Outrageously, Mike Weatherly, Conservative MP for Brighton was recently quoted as saying:
“It’s a good law, and those who says it’s not are just anarchists”
“These are anti-capitalist people and they shouldn’t be able to get away with it”
Such statements imply that being anti-capitalist or subscribing to the political philosophy of anarchism is a crime in itself. Most squatters are ordinary people on low income. Some are anarchists and are peaceful community minded people. If you don’t believe me go to The Anarchist Book Fair and share a cup of tea with some of them. The campaign to vilify squatters is also one of political persecution that leads to increased police powers, surveillance and arrest. More broadly it is a campaign against organised civil society in the face of increasing inequality.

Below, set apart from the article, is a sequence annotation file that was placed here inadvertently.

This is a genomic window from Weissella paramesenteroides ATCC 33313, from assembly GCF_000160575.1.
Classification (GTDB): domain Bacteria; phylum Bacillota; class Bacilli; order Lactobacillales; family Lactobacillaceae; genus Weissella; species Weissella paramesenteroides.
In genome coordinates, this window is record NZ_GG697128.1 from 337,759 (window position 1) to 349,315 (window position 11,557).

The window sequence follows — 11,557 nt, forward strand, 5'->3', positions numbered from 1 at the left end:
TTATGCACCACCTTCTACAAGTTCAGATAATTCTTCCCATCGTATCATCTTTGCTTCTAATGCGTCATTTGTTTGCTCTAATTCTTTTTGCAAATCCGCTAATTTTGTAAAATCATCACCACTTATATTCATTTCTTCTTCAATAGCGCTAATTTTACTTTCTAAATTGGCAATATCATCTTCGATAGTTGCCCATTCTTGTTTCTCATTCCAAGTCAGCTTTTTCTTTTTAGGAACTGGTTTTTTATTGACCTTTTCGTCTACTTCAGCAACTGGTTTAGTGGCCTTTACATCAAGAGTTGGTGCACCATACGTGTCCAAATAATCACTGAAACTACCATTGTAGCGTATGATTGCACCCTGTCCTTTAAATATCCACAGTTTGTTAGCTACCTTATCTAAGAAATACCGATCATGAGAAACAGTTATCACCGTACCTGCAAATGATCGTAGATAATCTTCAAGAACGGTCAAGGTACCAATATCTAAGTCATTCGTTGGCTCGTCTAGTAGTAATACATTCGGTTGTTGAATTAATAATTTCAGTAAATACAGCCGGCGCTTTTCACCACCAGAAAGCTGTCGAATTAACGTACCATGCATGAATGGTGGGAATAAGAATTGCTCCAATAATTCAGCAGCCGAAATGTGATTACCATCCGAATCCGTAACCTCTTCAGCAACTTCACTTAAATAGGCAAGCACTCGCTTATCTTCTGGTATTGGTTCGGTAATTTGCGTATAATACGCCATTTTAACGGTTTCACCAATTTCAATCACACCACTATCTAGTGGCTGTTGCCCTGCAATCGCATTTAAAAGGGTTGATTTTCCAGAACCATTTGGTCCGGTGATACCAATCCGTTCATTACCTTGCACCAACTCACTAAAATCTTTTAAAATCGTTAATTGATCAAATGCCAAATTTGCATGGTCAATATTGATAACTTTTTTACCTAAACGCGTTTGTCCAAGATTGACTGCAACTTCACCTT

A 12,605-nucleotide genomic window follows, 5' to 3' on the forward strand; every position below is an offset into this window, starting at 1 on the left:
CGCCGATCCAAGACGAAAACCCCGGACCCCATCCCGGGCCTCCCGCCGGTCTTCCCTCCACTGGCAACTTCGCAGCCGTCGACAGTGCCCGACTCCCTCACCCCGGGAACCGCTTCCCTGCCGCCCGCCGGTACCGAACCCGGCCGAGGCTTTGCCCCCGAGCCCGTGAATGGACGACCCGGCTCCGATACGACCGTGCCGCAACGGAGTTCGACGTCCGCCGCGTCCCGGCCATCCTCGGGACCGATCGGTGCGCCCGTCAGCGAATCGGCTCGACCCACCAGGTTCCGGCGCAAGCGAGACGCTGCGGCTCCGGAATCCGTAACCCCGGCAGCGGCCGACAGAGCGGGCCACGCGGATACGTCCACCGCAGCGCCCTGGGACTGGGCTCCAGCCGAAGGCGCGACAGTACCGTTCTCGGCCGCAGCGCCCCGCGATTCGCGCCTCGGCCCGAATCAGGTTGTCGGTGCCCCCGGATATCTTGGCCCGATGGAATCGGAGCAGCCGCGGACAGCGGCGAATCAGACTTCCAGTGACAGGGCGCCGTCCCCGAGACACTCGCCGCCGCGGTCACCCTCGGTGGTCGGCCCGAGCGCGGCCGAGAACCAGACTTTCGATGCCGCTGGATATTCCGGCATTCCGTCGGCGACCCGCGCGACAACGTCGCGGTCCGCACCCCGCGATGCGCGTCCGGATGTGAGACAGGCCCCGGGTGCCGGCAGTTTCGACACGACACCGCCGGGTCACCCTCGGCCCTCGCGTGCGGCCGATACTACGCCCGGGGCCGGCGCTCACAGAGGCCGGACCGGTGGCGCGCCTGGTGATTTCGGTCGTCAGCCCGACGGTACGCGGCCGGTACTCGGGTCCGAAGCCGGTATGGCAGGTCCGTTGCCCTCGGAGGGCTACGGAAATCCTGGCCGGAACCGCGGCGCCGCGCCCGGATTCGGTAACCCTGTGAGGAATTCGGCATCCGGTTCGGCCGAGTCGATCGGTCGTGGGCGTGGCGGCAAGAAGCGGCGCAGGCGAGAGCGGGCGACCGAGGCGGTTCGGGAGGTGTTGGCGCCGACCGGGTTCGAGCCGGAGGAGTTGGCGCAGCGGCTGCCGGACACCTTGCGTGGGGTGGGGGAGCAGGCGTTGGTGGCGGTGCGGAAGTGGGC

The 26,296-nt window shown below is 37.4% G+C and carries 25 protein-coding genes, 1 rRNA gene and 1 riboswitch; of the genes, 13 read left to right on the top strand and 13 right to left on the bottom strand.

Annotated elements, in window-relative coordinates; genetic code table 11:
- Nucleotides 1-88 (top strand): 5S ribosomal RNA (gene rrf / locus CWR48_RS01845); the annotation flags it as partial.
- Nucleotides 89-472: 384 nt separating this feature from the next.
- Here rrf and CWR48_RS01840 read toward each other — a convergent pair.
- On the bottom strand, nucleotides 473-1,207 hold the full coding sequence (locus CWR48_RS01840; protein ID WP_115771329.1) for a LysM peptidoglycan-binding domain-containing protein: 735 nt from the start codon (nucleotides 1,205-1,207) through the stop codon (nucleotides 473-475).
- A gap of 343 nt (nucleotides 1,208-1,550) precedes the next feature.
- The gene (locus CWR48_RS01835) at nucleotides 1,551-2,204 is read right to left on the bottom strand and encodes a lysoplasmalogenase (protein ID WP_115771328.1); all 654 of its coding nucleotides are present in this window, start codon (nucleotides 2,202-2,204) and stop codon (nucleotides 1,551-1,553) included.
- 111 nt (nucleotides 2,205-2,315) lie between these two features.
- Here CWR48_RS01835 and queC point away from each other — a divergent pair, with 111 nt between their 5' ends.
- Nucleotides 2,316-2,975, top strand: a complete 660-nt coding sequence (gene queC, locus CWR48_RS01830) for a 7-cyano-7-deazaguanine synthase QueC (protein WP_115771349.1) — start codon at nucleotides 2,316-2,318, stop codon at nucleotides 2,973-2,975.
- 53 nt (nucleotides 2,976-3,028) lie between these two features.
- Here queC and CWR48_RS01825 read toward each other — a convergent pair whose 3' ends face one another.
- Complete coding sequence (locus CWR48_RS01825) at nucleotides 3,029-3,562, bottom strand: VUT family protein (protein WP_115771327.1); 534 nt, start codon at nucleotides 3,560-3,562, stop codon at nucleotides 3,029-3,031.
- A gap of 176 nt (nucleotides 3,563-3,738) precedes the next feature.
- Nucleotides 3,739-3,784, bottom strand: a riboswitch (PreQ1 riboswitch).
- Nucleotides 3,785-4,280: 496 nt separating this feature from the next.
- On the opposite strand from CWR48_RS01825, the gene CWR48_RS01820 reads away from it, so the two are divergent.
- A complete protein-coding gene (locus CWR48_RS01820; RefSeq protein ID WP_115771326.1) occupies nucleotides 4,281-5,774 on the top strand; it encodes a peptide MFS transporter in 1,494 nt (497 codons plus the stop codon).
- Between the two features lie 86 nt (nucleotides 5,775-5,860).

You Support the Arts and Countercultural Activities
I squat in London because I am a self-employed performer and a part time Masters student. If they criminalise squatting I don’t know how I can continue living here. Many of the performers you see in theatres, performing in pubs and clubs or named on your CD collection will have at some time squatted. Would the punk movement and all that came out of it have happened without squats? Annie Lenox and her keyboardist were able to save for the keyboard that they wrote ‘Sweet Dreams’ on because they were squatting. There are countless other examples like this.
A friend of mine Dave Wybrow is the Director of the Cockpit Theatre, Westminster. He has worked for many years in with comedians, actors, theatre companies, dancers and musicians. He also used to squat for 10 years in the 70’s. Last year he visited the squat where I lived and told me this: